Porter retrial scheduled for June 13; Goodson's trial unchanged, to begin Jan. 6

Officer William G. Porter will not be retried until June for his alleged role in the death of Freddie Gray, likely creating a problem for prosecutors who had hoped to call him as a witness at the coming trial of another officer charged in the case.

With charges still hanging over his head after a mistrial last week, legal experts say, Porter would be expected to assert his Fifth Amendment right against self-incrimination if called as a witness against Officer Caesar R. Goodson Jr., who will be tried next month.


Experts say that if prosecutors want Porter to testify or want even to introduce his statements to police investigators, they likely will have to grant him immunity.

"If they want to use those [statements], they have to find a legal way to force Officer Porter to take the stand or negotiate with him so he is willing to voluntarily waive his privilege against self-incrimination," said Adam Ruther, a defense attorney and former prosecutor.


Ruther said it is not impossible for prosecutors to get Porter on the stand, but they will have to find a "novel and cutting edge application of the Fifth Amendment" in lieu of dropping his charges.

Prosecutors and defense attorneys involved in the case are barred from discussing the trials because of a gag order imposed by Judge Barry G. Williams.

Porter's first trial on charges of involuntary manslaughter, second-degree assault, reckless endangerment and misconduct in office ended last week with a hung jury on all four counts, leading Williams to declare a mistrial.

The court announced Monday that Porter's new trial date is June 13.


Goodson, whose trial is scheduled for Jan. 6, faces the most serious charge — second-degree murder — of the six officers charged in Gray's arrest and death. He was the driver of the van in which Gray, 25, sustained a severe neck injury following his arrest April 12.

Gray died a week later, and all six police officers involved in his arrest and transport were criminally charged. All have pleaded not guilty.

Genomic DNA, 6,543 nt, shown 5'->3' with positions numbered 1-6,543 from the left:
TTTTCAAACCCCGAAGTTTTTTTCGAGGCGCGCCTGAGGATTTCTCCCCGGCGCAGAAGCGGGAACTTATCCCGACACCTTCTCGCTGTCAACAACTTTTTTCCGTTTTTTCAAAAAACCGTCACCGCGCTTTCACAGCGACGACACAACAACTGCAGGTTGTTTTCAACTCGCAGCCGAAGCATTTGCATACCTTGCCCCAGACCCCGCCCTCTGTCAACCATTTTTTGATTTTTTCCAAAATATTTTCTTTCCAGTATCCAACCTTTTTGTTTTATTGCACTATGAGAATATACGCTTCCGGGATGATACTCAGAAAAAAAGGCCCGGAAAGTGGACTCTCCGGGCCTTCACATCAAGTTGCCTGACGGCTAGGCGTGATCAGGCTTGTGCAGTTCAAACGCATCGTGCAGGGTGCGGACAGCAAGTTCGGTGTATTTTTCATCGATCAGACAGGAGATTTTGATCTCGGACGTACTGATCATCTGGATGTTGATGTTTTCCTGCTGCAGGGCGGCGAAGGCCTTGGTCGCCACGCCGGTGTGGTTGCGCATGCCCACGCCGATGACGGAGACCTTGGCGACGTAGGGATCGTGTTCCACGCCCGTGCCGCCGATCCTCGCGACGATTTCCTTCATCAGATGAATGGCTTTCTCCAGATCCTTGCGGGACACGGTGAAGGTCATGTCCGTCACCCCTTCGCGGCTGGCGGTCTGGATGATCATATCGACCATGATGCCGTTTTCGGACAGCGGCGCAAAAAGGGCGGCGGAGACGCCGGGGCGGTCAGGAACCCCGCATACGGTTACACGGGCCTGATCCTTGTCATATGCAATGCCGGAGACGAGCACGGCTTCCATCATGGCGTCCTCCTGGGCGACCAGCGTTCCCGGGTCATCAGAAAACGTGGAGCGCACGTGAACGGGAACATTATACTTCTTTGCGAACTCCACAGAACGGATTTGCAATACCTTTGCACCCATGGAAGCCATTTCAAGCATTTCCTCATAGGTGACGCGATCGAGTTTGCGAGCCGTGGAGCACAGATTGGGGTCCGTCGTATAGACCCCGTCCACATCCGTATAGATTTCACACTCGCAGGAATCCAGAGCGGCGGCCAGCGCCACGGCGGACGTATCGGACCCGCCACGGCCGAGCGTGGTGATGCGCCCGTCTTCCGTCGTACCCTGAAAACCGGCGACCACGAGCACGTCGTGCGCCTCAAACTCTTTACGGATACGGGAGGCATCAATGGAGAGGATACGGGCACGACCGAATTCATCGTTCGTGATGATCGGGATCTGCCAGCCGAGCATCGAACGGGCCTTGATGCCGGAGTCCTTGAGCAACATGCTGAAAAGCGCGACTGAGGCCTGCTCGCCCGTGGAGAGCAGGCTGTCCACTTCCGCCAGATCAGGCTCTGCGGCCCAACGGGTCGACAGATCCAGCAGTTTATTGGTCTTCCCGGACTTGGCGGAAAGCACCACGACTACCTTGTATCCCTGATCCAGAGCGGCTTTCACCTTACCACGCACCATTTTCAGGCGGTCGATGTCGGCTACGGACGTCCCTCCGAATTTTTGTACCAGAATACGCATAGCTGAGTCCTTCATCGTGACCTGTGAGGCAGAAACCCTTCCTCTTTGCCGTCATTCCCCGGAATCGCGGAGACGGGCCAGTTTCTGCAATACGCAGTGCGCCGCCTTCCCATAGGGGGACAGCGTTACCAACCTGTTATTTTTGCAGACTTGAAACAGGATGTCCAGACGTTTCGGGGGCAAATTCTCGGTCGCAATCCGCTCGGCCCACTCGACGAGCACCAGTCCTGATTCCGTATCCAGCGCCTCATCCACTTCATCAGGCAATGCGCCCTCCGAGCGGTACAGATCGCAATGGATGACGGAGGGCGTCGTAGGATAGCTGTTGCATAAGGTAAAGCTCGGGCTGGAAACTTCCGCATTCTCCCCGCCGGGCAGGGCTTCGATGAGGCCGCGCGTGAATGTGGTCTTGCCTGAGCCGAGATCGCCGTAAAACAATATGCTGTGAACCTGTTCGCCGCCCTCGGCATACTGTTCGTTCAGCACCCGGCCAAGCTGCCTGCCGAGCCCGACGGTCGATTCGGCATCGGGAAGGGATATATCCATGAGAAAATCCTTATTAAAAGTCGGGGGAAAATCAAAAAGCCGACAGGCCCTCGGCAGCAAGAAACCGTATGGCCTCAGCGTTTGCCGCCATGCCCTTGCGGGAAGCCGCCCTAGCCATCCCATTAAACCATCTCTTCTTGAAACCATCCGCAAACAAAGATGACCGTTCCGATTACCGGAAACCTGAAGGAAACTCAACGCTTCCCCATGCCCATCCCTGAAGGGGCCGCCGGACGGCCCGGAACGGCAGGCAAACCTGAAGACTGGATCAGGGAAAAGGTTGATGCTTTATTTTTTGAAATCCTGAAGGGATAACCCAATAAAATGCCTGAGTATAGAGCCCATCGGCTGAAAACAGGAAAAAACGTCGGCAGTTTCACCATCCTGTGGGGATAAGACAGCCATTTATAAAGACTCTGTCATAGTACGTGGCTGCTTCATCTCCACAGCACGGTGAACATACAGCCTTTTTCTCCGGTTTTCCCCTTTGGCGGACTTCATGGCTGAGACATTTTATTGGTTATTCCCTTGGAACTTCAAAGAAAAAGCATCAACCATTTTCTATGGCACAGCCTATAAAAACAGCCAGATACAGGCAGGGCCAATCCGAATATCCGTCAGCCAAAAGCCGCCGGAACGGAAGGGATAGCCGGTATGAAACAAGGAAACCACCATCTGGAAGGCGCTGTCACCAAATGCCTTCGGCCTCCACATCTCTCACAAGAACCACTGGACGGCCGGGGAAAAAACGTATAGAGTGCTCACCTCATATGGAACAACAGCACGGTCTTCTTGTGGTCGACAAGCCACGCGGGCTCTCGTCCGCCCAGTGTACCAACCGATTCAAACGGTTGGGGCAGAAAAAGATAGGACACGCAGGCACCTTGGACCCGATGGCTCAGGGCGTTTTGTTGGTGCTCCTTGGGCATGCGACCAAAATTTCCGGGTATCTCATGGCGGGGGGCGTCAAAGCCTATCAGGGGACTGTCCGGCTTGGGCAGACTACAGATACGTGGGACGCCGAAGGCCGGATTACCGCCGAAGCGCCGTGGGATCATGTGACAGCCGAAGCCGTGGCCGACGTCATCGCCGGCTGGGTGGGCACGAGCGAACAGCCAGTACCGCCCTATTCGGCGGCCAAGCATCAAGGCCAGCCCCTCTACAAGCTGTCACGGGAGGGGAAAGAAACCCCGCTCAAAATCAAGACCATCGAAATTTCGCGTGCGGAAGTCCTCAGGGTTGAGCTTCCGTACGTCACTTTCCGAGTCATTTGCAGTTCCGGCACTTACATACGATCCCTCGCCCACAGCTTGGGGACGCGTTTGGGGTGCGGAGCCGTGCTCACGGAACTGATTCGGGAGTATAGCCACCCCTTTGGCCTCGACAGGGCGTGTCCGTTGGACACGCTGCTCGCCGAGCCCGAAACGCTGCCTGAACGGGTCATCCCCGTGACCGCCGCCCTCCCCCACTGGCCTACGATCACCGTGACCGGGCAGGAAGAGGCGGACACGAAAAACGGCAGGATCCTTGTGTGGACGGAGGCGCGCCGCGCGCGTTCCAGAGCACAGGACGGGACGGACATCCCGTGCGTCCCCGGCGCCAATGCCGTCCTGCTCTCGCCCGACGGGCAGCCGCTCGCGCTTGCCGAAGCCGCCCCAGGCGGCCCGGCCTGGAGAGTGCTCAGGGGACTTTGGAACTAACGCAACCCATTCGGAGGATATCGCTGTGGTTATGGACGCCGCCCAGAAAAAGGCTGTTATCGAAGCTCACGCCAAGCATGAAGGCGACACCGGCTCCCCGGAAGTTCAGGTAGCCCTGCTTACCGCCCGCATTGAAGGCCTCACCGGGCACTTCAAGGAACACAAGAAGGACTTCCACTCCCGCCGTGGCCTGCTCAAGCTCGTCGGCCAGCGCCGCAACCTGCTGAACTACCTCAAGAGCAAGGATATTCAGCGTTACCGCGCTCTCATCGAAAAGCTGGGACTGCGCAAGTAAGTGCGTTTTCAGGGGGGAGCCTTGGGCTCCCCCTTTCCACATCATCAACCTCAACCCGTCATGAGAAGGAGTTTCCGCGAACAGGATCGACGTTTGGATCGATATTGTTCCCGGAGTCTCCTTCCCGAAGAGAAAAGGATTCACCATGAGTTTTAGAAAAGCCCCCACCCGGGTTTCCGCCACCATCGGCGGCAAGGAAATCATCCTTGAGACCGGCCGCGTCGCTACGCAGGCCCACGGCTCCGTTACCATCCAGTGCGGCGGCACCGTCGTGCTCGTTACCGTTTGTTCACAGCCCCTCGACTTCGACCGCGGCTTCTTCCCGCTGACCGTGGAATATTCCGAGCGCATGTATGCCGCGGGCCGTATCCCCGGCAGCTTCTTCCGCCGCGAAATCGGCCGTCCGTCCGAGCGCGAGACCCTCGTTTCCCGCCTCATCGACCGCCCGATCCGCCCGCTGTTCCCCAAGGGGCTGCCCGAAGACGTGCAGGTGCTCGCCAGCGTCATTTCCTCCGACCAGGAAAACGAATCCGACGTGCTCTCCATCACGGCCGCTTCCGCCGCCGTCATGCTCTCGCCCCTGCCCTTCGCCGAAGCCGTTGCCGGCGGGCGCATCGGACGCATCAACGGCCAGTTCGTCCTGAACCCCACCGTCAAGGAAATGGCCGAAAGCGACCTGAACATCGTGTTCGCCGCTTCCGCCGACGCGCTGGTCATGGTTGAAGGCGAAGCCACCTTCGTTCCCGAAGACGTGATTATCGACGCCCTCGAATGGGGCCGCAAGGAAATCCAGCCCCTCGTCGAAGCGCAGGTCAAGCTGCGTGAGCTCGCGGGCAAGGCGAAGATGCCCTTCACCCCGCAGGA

The state has said in court that it considers Porter a "material witness" in its cases against Goodson and Sgt. Alicia D. White, who faces the same charges as Porter. Prosecutors had argued that they needed to try Porter first, before Goodson and White, so they could call Porter to the stand in those trials.

The court's announcement follows private scheduling meetings in Williams' chambers with prosecutors and defense attorneys. The new trial date will be formally entered at a hearing Tuesday morning.

Though Porter gave an extended statement to investigators in April, to use it in a trial, defense attorneys for Goodson must have an opportunity to cross-examine Porter on the witness stand, said David Jaros, a professor at the University of Baltimore.

"They need to get Porter up there" on the witness stand, Jaros said, because the Constitution ensures an absolute right to confront witnesses.

In his trial, Porter and his defense attorneys pointed to Goodson, as the van driver, responsible for Gray's custody and care after officers put Gray into a police van without a seat belt and with his hands and legs shackled.

Jaros said Porter's testimony was important for Goodson's trial because it provides a blow-by-blow framework of the events that transpired.

"It wasn't a situation where they needed Officer Porter to flip and testify against Officer Goodson; they need him to testify to his statement," Jaros said. "There are some holes in their timeline."

Prosecutors need Porter's testimony, experts say, even though Deputy Chief State's Attorney Michael Schatzow attacked Porter's credibility during closing arguments, saying Porter had "lied" to jurors. For example, Porter said Goodson called him for help checking on Gray but that they did not discuss Gray's condition. Schatzow said that stretched believability.

Beyond his coming trial, Porter has another reason for not taking the stand in any of the other cases: the possibility that federal prosecutors might file federal charges later.

Still, prosecutors could explore ways to grant him certain types of immunity that could nonetheless allow them to maintain a criminal case against Porter, Ruther said. They could issue a "use and derivative use" immunity letter, in which specific answers couldn't be used against him or form the basis of any new investigation.

"The state's attorney's office has some of their brightest lawyers on this case," Ruther said. "If there's a credible legal argument, I'm sure they will find it."

Jaros said the state will have to begin taking a hard look at giving Porter immunity following the nearly three-week trial that ended with jurors deadlocked.

"In some sense, they may have some political cover to give Officer Porter immunity," Jaros said. "They have a strong claim that they're doing as much as they can with what they have."

Baltimore Sun reporter Kevin Rector contributed to this article

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